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New Approaches to Elderly Care and Senior Citizens Engagement

Findings from Fieldwork in Japans Metropolitan Area

19.02.2014 | 18:30

Sebastian Hofstetter; Inger M. Bachmann

Abriss

Workers Collectives as Care providers – The case of Kanagawa

Sebastian Hofstetter, MLU Halle-Wittenberg

Sociologist Ueno Chizuko has pointed out an ongoing development of a “socialization of care” (kea no shakaika). According to this theory “careservice” in all its varieties is increasingly offered by “workers collectives” on a community level (chiiki). “Workers Collectives” seem to draw on different resources in the area of elderly care. Unlike regular forms of care services Workers Collectives are located somewhere between the market and third sector, as well as between public and private sphere. According to Evers (2013) this mix of usually clearly disconnected spheres is called “hybridization”, which enables Workers Collectives to establish a new way of caring for and about elderly Japanese. By highlighting the specifics of this so called welfare-mix, I show how Workers Collectives shape new ideas and concepts of elderly care. Drawing on extensive fieldwork conducted in Kanagawa Prefecture, these talk shows which role Workers Collectives take on in offering an innovative care concept

Sebastian Hofstetter is a doctoral candidate of Japanese studies at the MLU of Halle-Wittenberg. He received his B.A. and M.A. in Japanese studies at Goethe University of Frankfurt/Main.

 

Promoting senior citizens engagement: Tokyo’s urban model for an aging society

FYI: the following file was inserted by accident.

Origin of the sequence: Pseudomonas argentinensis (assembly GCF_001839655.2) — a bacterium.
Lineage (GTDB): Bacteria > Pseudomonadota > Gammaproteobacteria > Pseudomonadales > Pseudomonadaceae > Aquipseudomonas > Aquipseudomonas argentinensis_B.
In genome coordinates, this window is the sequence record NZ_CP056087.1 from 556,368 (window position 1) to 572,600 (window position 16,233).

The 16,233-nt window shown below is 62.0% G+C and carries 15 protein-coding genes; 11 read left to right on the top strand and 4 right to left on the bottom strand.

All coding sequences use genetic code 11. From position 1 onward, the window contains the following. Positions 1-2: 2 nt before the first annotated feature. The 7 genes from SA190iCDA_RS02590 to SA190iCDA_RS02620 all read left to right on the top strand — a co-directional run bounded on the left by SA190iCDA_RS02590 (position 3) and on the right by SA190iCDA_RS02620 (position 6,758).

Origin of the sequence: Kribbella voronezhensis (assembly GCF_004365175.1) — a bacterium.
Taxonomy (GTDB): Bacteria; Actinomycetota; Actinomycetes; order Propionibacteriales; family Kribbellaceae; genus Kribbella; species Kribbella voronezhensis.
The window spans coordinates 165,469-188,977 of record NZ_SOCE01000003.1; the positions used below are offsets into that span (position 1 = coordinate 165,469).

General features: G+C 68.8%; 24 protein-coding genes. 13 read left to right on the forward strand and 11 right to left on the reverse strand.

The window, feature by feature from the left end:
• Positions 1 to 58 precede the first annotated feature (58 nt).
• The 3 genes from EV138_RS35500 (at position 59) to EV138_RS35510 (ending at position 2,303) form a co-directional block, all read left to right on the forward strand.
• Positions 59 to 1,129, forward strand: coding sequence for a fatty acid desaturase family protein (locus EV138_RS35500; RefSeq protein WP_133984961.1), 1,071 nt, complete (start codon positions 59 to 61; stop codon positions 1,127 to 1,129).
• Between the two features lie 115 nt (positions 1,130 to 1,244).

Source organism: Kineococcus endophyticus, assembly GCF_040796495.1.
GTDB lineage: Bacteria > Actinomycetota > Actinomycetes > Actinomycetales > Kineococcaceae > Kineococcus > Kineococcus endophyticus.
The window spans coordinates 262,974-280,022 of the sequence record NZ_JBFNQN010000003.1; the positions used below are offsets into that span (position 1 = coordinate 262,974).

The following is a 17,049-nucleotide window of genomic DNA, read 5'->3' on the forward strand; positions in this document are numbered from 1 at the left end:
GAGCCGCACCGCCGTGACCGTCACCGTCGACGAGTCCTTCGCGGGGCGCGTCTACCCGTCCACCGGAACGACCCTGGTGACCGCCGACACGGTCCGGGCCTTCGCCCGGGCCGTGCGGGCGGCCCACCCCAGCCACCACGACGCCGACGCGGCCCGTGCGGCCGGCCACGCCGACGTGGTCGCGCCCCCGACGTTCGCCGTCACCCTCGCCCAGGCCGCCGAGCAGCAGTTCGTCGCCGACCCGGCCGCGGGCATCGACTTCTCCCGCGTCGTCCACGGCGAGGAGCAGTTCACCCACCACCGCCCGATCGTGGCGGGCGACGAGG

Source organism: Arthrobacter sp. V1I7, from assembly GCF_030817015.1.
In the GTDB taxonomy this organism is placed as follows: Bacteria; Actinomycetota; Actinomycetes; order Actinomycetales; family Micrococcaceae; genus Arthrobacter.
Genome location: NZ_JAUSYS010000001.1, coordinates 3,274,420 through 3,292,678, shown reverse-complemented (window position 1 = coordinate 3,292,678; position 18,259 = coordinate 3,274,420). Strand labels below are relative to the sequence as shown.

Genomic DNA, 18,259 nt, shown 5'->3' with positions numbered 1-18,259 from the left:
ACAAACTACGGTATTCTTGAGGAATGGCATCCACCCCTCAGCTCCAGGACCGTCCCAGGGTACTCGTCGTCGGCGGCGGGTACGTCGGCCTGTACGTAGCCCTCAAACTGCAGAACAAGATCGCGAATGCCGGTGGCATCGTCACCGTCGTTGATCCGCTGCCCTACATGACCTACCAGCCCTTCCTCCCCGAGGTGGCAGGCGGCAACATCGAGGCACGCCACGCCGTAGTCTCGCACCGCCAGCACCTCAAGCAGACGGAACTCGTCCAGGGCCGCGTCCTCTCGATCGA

Inger Maleen Bachmann, Hamburg University

The Tokyo Metropolitan Governments “Tokyo 2020 Vision” declares to “build and show the world an urban model for a society with a low birthrate and aging population”, with the ambition to create “an environment where senior citizens can participate in the community in many ways […]” (TMG, 2012). The 23 special wards (ku) that represent central Tokyo differ significantly in size, population and demographic structure and thus provide different environments for senior citizens participation. Drawing on material of the local ward offices and interviews with ward officials regarding selected flagship projects, this talk will discuss different approaches implementing the Tokyo 2020 Vision in selected Tokyo special wards. 

Inger Maleen Bachmann is a PhD candidate of Japanese Studies at Hamburg University, where she received her M.A in Japanese Studies and Political Science. She is currently conducting field research as a scholarship fellow at the DIJ Tokyo.

Programm herunterladen

Koordination: Carola Hommerich; Phoebe Stella Holdgrün; Florian Kohlbacher; Tim Tiefenbach

Veranstaltungsort

Deutsches Institut für Japanstudien
Jochi Kioizaka Bldg. 2F
7-1 Kioicho, Chiyoda-ku
Tokyo 102-0094, Japan
Tel: 03 - 3222 5198, Fax: 03 - 3222 5420

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